How To: Designing Outside of your Interests

Team: “We have a new client!”
Me: “YES.”
Team: “You have the creative freedom to do whatever!”
Me: “EVEN BETTER.”
Team: “They don’t have a brand guideline, so really, go nuts.”
Me: “MY FAVORITE KIND OF CLIENT.”
Team: “Their products are…Furbies.
Me: “…k.”

After being in the creative industry for about 15 years, I have been assigned quite a few projects that didn’t pique my interest.

It’s part of the job, being a creative. You’re tasked with having to make a brand or a product interesting, even if it’s not – like Furbies.

When designers realize they need to do their job, even if it’s not sexy work, the process of starting is much the same as if it was work they were excited about. They have to outline what they need to accomplish before attempting to put lipstick on a pig.

How do I reach client goals when the project is not so sexy?

First, I like to make sure my team understands what goals I’m trying to meet before I even attempt to design anything.

Some people might think “OK… you’re designing a logo for companies that sell Furbies…why would you need to know the goals of the company?” Well, if the company wanted to focus more on team members than the Furbies themselves, I’d use something that represented a team in the logo instead of having the main focus be the Furbies. Subtle pieces of information from clients are important.

How do I get creative when the subject isn’t so creative?

Whenever I get stuck on where to begin with a dull project, I grab a pen and paper and start writing down words that relate to the subject at hand. Sometimes I even go to Getty Images and search for these words then add “abstract” after said words and see what visual ideas result in my search. More often than not, images show up I had never even thought of, and I add those to my list to mull over everything after having exhausted my search results.

After, I’ll start sketching out ideas on paper, or sometimes I’ll just immediately go into Illustrator or Adobe XD, depending on the project, and start designing. Sometimes ideas will just “click,” and I can create something quickly and be satisfied. Other times, it takes a lot of playing around with either ideas relating to the subject or something like fonts or images to make something feel “right.” It’s all very dependent on the subject and how much material I have to work with.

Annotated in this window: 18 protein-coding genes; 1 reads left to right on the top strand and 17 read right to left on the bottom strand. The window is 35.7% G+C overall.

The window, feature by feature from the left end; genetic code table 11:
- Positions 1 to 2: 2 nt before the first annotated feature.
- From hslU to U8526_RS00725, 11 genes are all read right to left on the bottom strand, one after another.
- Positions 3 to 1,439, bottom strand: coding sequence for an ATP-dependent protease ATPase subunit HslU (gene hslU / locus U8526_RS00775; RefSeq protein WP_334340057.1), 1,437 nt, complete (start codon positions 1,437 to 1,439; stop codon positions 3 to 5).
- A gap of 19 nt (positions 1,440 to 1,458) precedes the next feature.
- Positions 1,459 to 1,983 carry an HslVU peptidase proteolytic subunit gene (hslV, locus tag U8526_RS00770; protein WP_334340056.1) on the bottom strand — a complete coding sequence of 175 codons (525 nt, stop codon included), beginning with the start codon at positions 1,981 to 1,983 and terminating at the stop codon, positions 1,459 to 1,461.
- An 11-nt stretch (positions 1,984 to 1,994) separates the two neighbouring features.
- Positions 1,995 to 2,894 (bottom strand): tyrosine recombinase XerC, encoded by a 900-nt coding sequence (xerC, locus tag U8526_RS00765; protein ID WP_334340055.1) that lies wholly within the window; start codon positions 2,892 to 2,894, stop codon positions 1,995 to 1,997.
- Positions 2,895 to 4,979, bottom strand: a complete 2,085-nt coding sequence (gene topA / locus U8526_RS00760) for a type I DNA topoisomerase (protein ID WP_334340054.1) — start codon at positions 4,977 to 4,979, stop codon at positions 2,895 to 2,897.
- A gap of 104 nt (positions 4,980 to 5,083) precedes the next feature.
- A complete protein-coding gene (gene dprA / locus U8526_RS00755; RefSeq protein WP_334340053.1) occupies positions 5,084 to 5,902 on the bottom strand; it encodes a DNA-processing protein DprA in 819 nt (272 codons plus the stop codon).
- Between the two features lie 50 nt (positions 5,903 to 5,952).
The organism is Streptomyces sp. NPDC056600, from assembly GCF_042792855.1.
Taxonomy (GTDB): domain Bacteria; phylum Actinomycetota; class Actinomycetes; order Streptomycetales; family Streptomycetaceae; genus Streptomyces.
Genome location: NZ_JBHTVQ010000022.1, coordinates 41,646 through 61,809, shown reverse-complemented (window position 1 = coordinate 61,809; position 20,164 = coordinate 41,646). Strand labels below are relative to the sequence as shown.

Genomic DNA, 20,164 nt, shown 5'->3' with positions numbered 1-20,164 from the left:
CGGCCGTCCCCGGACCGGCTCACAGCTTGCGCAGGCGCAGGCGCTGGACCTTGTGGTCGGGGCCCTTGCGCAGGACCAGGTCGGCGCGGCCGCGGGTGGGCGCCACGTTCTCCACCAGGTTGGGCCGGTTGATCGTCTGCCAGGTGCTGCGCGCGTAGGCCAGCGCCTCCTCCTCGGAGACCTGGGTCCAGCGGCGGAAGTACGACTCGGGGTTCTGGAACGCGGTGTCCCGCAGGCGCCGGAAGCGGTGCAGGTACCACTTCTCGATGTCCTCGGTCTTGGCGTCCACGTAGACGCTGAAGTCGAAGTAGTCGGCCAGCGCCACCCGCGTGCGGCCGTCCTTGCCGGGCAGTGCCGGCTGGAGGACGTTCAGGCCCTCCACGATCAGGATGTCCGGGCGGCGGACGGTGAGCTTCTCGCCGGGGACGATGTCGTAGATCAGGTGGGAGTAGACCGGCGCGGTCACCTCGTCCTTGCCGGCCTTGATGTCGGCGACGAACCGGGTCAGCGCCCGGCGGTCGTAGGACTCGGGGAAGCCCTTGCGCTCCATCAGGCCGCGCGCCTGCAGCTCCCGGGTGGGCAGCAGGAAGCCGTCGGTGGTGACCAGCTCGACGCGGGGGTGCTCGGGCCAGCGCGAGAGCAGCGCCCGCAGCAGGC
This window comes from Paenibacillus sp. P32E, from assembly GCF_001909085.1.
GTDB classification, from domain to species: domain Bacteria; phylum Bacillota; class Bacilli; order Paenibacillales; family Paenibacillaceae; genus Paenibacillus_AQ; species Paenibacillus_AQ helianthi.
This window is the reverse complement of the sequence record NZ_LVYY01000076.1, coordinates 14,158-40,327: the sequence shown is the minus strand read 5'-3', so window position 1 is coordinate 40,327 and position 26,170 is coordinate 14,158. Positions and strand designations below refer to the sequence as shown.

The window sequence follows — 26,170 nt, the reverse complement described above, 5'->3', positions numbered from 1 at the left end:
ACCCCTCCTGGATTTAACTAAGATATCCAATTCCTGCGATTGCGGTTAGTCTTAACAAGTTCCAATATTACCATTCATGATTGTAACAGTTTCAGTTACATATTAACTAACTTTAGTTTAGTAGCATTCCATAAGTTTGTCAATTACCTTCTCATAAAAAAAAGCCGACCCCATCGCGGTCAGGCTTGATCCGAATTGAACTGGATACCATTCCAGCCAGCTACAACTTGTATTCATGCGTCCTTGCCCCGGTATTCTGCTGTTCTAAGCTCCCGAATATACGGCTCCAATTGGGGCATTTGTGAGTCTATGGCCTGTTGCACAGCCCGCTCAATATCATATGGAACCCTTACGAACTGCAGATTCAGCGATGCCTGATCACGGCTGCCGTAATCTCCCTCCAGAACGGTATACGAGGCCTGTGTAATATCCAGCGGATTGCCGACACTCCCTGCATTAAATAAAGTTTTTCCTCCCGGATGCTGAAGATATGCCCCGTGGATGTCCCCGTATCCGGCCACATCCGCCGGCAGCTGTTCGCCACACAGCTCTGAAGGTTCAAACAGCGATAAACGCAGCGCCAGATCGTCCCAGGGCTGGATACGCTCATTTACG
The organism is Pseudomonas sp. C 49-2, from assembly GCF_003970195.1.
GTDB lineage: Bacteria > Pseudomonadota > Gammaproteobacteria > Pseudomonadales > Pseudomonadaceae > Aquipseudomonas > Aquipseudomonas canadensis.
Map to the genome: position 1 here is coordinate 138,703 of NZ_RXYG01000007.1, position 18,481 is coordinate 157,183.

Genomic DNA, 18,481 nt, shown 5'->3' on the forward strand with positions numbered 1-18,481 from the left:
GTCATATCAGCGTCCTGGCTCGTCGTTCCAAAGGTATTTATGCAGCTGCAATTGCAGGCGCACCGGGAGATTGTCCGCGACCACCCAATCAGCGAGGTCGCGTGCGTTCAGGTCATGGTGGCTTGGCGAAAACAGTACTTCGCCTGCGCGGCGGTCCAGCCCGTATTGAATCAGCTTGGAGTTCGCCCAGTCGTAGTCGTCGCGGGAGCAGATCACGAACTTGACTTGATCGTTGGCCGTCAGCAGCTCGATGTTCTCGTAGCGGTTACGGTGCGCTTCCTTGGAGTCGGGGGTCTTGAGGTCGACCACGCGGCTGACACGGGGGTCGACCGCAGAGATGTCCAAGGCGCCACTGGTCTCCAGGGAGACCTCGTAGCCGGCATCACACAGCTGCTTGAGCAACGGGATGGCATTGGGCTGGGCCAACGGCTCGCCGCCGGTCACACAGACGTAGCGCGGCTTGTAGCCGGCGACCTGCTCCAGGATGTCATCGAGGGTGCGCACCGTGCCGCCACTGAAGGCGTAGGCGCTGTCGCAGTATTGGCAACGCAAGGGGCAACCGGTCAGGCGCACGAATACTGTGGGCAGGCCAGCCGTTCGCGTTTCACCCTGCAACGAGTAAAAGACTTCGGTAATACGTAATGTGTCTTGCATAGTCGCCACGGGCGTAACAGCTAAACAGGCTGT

What do I do when the client doesn’t have much to work with and doesn’t have much of a budget?

Unfortunately, this happens quite often, and usually with a client that doesn’t have a glamorous line of work.

I gather all the existing materials provided by the client, then all of the resources we use at LEAP Spark (image, graphic and font resources) to see what limitations I have.

After reviewing what I can work from, it makes my work way more efficient, instead of scrambling to come up with something from resources I know I can’t have/afford. This of course limits my creativity, but also forces me to become more creative and it’s a fun challenge at times.


 

Designing outside of my interest can be uncomfortably challenging at times, but possible and happens often. Ultimately, these challenging projects have pushed me to grow as a designer. A little research of the company’s industry and with key words and topics relating to the project can go a long way in aiding a creative outcome.

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